A Mother’s Love
Joe stepped off the train and held the package close to his side. He adjusted his weight on his crutch and dropped his kit bag to the platform. It smelt like home – the grease and steam from the engine mixed with that distinct smell of man, beast and machine working flat out to produce shells and armour plate. And yet there was no joy in him.
Mick’s mother lived in the notorious Crofts; he would take a cab from the front of the station: people moved aside, a look of horror mixed with pity in their eyes. Before he could attempt to rebuild his life he had to give her this – all that was left of Mick wrapped in, now smutted, brown paper – Christ! how was he going to explain to her. The Christmas table at Mick’s would have a very empty seat. Good ol’ Mick – what a bloody laugh they’d had last year – as he lost his last Christmas dinner over the side in the Bay of Biscay. Sailing to Egypt was just one big adventure then for boys who, until they’d enlisted, had never been further than Derby that happy September day in times of innocence when the United netted five.
The old horse strained to move the cab away – all the good ones had been blown to bits in France. Town looked just the same, and yet everything had changed. He fingered the string on the packet – Mick’s book – his Bible – his lucky charm – with a sniper’s bullet right through the middle of it. What sort of God was this? As he’d lain there next to Mick he felt warm liquid seeping over his own chest – he’d been hit too. Except, when he’d felt inside, it was just his pewter flask leaking whisky where it had been punctured by shrapnel. The bloody irony of that! The sweet boy who’d taken the pledge, shot dead through his holy book, and the sinner saved by his sin.
Ten minutes before Zero on the first of July they’d left the trench, comrades side by side, as the mortars opened up a hurricane bombardment and a huge mine exploded to the south shattering the world and sending smoke and earth hundreds of feet into the sky, drowning out even the deafening noise of the bombardment. There they’d lain down in the middle of No Man’s Land as grenades and artillery flew over. Then it went quiet, momentarily – perhaps it wouldn’t happen after all? But Zero had arrived – the artillery started again and the whistles blew. They got to their feet – they had to walk with rifles raised, not run – and then all of hell descended. They were supposed to be going forward but didn’t: as the front line fell more targets took their place, bodies piled up and blood and humanity mixed with mud. Screams and moans and cries of “mother” from boys only just in breeches pierced through the din, the smoke, the blasts that shook and rent flesh. Him and Mick pushed on but the bloody wire was still there and they couldn’t cross the last few yards. Then Mick fell and he’d picked him up and dragged him towards a shell hole – then a grenade went off and he came round with Mick under him and a searing pain in his foot and across the side of his face. Mick was conscious; he tried to keep him talking but gradually he had faded in his arms. He kissed him, but he had never known just how much he meant to him. How could he ever?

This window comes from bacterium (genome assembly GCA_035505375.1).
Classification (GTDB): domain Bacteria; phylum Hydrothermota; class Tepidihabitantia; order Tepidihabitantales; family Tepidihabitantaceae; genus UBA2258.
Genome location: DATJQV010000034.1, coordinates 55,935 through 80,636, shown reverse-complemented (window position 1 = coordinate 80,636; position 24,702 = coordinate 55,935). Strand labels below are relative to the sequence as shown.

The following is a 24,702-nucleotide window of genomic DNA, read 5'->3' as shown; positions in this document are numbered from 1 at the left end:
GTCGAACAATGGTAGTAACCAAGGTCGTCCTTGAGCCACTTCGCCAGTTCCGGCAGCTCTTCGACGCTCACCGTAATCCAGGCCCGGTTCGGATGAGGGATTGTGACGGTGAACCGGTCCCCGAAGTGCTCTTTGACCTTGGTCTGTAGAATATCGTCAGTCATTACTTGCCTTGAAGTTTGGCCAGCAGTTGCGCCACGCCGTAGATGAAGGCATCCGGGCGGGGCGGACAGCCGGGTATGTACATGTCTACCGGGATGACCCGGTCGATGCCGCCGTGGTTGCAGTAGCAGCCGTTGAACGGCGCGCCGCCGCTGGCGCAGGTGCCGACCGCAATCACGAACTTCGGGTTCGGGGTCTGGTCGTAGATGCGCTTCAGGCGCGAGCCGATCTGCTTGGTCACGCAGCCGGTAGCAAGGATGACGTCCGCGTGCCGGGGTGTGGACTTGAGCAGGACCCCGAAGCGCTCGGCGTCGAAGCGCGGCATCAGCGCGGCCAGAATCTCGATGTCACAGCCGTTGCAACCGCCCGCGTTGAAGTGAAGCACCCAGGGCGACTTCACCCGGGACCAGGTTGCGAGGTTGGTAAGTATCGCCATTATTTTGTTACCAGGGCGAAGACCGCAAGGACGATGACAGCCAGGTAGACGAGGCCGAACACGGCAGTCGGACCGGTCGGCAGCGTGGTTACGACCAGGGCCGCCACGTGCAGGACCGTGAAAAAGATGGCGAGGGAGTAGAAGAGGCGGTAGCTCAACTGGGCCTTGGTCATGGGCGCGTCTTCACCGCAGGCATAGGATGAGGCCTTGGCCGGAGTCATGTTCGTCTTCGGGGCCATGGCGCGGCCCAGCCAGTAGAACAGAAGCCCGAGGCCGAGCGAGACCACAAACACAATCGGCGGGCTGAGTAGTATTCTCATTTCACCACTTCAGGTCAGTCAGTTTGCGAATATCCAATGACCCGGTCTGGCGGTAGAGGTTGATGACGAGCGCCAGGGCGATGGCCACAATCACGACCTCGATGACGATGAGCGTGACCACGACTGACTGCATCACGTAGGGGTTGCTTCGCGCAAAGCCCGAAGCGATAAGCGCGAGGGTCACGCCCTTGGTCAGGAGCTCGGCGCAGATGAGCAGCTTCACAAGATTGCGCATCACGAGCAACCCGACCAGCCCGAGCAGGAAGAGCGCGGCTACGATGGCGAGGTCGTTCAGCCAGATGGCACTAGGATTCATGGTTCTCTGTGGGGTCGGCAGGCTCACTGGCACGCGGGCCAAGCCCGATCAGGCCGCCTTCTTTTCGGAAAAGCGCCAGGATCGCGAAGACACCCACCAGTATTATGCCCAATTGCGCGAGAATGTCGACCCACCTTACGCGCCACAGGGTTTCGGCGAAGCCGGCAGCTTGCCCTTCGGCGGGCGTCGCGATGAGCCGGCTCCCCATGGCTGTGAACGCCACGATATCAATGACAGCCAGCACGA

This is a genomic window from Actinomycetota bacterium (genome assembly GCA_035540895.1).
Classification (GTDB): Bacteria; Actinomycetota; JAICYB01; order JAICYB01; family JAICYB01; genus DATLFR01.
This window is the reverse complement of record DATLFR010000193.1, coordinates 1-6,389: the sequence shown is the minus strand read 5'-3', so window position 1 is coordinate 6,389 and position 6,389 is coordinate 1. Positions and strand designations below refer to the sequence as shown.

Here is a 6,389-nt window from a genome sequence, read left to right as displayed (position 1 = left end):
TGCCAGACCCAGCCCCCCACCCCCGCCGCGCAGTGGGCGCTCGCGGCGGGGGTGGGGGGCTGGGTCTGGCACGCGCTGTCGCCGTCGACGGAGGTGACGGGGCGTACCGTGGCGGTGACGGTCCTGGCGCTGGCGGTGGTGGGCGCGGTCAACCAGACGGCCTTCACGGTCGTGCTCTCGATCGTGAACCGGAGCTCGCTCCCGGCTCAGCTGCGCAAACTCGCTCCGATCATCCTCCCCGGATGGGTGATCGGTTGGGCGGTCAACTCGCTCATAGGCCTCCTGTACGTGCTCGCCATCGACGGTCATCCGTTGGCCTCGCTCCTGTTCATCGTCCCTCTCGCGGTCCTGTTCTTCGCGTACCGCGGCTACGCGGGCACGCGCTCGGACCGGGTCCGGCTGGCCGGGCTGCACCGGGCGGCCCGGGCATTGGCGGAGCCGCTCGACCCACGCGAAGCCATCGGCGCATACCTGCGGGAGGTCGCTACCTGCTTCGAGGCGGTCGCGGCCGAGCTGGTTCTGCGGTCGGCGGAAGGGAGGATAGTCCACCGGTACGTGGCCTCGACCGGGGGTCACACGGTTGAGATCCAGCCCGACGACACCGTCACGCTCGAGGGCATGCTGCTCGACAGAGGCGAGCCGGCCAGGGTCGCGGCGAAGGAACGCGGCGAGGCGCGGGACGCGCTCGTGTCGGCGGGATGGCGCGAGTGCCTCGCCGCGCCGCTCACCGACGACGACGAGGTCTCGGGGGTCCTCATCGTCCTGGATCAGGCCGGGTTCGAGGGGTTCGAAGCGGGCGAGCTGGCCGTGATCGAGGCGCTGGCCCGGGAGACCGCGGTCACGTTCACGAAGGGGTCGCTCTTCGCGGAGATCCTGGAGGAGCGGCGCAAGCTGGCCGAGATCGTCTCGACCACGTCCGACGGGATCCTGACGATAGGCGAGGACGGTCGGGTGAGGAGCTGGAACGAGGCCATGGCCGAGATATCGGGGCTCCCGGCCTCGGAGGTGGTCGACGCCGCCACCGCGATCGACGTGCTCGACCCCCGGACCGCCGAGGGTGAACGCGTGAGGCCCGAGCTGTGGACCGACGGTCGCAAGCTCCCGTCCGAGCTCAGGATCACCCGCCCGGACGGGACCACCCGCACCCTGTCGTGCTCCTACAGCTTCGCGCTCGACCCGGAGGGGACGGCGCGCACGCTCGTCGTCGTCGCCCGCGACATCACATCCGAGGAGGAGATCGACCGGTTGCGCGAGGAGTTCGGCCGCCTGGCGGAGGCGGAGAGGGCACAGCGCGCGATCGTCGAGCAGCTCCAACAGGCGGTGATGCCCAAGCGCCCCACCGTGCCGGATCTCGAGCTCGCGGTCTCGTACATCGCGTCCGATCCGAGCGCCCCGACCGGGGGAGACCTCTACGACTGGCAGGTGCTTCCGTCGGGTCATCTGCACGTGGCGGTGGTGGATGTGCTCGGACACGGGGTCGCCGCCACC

There were a few of the Pals in that shell hole. They’d had to fight like hell to defend that open grave until nightfall. Then he’d had to leave Mick – along with all the others they stepped over on their way back. All he could return of Mick was that precious Bible – the one with pressed poppies and wild flowers in.
He had been amongst the one in three of the City Battalion that survived that day.
He was shipped out to a first aid station and was spared those next three nightmare days clearing up the mess. He had tried to find out if Mick’s body had been retrieved and buried – he couldn’t bear to think of that beautiful boy – out there – being stripped by rats and maggots.
The next day the post from home arrived and they were instructed to open it all – cigarettes, chocolates, socks, packed up with tender cards, letters of good wishes and prayers sent out to a God who just wasn’t there.
No afterlife. Just this. One go at getting it right.
No post arrived for Mick, for which he was grateful.
He tried to give the cabbie the one and six but he refused it – always that look in their eyes – he’d rather have their respect. He stood and looked round for the right courtyard. A child stood gawping at him.
‘Nah den kid, weer’s Mick Flannery’s ’ouse?’
The child, bare-footed and wearing clothes his own mother wouldn’t have considered fit for cleaning cloths, led him timidly into a soot-blackened courtyard. There was a stench of overflowing middens; some hens pecking near an open drain and the broken paving was coated in brown slime. He shuddered as his mind flashed back to July. His hand went up to the claret scar on his cheek. The boy indicated the house; Joe tossed him a ha’penny and approached the door. He took a deep breath and knocked. A girl pulled the door open, something in those blue eyes said she was Mick’s sister – how could he not know? – but Mick never spoke of his family.
‘Is Mrs Flannery in?’
‘Mother there’s a fella at t’ doo-er’
‘What’s ’e want?’ came a voice from inside.
Joe waited. A dishevelled woman came out of the gloom. She was filthy; grey, matted hair, ancient-looking. Joe thought she had been drinking.
‘I’m looking for Mrs Flannery – Michael’s mother.’
‘Tha’s found ’er.’ Joe was shocked. This woman could surely never have given birth to someone so beautiful.
‘I’m a friend of Mick’s.’ He held out the package. ‘This was his Bible. I think he might have wanted you to have it.’
‘Tha can keep it. I’m not bothered.’
The door closed in his face. He didn’t move. She was supposed to invite him in, ask how Mick died, weep and wail.
How could a mother’s love be less than his own?
You can get the book that this story is taken from here
All author royalties go to War Child to help support children in conflict affected parts of the world.